The Queensland outfit have parted ways with a large number of their squad in a hope that it can lead to an upturn in fortune, with Europe-bound forwards Greg Holmes (Exeter) and Liam Gill (Toulon) by far the biggest losses.

In their place, the Reds hierarchy have opted for experience when looking for replacements, with Quade Cooper returning after two years at Toulon, Wallaby skipper Stephen Moore moving over from the Brumbies and 36-year-old George Smith returning to his homeland after a spell at Wasps with 142 Super Rugby caps to his name.The hope will be that sprinkling the likes of Moore and Cooper into a young team led by prop James Slipper will bring back the glory days, yet there are still huge question marks over the makeup of the squad.

Samu Kerevi scoring a try during the Brisbane Tens (image source: Bradley Kanaris/Getty Images)

Leroy Houston and Hendrik Tui should provide the Reds plenty of go-forward, while Samu Kerevi may be the most devastating centre in the competition, yet outside of him a lot was left to be desired in 2016, and unless a remarkable improvement is seen among the youngsters it could be another tough slog for those in attendance at Suncorp.

Prediction: Show improvement thanks to experienced incomings, yet only brings another fourth-place finish in the conference.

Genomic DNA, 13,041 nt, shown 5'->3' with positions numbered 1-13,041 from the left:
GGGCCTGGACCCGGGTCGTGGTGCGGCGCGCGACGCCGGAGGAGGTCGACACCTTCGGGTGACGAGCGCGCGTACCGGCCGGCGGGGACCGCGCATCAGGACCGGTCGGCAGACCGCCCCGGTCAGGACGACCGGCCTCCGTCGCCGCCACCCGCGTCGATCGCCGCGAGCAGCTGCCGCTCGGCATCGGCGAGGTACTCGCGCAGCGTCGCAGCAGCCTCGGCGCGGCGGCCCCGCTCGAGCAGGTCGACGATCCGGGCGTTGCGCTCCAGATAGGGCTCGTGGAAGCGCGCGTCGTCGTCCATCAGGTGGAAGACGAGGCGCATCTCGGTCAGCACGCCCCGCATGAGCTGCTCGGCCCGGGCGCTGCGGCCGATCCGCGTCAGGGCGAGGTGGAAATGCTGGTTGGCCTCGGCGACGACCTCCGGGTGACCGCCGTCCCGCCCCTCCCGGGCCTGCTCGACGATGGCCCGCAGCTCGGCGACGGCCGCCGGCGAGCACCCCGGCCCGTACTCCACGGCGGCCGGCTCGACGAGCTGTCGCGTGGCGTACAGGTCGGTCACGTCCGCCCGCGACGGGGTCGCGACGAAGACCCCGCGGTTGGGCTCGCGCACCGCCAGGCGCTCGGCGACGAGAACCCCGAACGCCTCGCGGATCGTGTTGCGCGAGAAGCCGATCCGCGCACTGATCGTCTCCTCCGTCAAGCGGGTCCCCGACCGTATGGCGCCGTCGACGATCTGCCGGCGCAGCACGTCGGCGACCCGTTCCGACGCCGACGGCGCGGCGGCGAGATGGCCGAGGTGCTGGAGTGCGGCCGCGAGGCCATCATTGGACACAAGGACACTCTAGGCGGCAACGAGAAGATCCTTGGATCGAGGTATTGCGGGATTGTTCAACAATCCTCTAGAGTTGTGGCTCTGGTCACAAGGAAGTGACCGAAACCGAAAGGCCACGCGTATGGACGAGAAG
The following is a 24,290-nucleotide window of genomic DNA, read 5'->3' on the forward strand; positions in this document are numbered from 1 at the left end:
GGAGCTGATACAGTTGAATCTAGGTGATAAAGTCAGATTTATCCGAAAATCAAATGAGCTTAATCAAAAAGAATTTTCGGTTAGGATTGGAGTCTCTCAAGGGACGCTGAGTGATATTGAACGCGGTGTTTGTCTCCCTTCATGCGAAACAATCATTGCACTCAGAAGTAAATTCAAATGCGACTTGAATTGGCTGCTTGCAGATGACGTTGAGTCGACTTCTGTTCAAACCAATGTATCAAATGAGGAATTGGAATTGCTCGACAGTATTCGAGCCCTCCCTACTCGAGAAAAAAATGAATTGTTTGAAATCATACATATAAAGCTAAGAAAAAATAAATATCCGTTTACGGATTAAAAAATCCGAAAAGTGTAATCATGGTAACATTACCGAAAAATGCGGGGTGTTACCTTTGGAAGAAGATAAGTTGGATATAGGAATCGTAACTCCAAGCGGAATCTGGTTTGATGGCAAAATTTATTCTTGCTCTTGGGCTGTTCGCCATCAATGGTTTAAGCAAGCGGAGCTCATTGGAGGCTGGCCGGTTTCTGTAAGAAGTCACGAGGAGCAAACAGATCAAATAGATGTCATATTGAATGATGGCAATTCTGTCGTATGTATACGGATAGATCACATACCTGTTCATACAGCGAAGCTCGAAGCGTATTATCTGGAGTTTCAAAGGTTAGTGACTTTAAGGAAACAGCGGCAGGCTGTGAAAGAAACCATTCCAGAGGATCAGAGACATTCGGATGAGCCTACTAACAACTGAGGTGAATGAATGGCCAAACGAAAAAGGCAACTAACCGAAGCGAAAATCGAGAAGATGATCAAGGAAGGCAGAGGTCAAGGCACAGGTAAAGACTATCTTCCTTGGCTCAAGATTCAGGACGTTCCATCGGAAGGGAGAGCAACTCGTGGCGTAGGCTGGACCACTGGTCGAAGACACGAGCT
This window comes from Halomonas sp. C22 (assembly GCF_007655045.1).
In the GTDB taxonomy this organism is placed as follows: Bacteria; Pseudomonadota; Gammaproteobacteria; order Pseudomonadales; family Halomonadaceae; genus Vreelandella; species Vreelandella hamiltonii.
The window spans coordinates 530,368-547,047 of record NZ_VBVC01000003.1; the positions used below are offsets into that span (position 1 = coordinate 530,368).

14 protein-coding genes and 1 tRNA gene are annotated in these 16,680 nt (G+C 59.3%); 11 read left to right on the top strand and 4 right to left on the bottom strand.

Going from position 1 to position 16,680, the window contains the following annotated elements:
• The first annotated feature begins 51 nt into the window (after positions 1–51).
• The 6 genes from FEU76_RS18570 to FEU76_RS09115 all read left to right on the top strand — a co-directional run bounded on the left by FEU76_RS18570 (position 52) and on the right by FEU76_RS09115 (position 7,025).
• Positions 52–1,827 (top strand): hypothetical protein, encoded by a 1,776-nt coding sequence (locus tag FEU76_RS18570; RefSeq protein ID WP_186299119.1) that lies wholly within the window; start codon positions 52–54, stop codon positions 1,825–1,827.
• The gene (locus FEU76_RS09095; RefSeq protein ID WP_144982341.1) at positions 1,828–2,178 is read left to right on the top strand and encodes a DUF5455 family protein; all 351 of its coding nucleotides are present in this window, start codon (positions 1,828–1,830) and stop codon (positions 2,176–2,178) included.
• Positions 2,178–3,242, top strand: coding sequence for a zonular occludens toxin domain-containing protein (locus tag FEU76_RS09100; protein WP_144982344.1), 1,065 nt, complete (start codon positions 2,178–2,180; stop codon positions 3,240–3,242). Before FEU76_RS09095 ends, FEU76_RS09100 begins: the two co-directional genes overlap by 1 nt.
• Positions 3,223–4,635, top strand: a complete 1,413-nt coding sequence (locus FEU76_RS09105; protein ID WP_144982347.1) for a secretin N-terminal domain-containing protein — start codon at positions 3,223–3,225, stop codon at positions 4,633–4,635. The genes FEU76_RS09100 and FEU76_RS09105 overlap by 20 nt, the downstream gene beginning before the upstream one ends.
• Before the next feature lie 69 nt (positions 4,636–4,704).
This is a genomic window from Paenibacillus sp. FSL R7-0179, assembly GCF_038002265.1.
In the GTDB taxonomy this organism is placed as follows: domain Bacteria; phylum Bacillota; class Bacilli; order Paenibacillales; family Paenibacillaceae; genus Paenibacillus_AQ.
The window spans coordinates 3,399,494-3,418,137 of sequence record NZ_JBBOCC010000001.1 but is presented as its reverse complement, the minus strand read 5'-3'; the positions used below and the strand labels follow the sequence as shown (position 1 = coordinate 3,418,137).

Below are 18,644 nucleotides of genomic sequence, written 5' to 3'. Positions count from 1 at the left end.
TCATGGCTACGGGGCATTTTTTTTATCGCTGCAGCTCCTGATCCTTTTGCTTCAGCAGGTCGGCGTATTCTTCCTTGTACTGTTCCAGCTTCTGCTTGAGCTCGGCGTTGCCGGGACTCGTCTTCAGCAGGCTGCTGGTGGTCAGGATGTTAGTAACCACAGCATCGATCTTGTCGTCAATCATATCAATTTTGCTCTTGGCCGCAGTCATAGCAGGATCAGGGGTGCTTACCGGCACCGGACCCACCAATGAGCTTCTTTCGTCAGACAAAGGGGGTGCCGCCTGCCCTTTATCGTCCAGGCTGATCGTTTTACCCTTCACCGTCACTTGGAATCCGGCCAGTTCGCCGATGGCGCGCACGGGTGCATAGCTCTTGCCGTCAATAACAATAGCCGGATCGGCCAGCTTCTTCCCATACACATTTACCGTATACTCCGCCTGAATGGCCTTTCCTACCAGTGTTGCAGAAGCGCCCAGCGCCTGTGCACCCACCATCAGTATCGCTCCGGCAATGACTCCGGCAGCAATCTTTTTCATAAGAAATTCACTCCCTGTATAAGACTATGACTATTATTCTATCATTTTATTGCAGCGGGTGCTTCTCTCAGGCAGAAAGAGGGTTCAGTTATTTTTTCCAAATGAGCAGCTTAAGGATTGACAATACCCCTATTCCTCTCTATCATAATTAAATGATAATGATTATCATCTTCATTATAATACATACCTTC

Struggles to continue in Perth under David Wessels

New full-time head coach David Wessels has a tough task on his hands to get more than two wins from the Haylett-Petty Force. Since the heady heights of nine wins and seven defeats in 2014, the Force have managed to secure just five victories over the past two seasons, one of which came across new boys the Sunwolves.

Another off-season has seen plenty of their squad’s top players taken from them in the form of Ben Tapuai (Bath), Kyle Godwin (Brumbies) and Steve Mafi (Castres) which will make wins equally hard to come by in 2017.

Without a shadow of a doubt, their best player is full-back Dane Haylett-Petty who was outstanding in 2016 and is surely eyeing a move elsewhere to maintain his international hopes. Outside of DHP, lock forward Adam Coleman has recently made his mark with the Wallabies and should help the forwards maintain some equilibrium alongside number eight Ben McCalman.

In the back-line, three new players in Billy Meakes, Robbie Coleman and rugby league convert Curtis Rona should all get opportunities early in the season and if the Force can better last season’s two-win campaign that may be seen as success.

Prediction: Without Haylett-Petty they may be looking at a 15-loss season. In serious need of picking up shock wins otherwise Super Rugby in Perth may be on its last legs.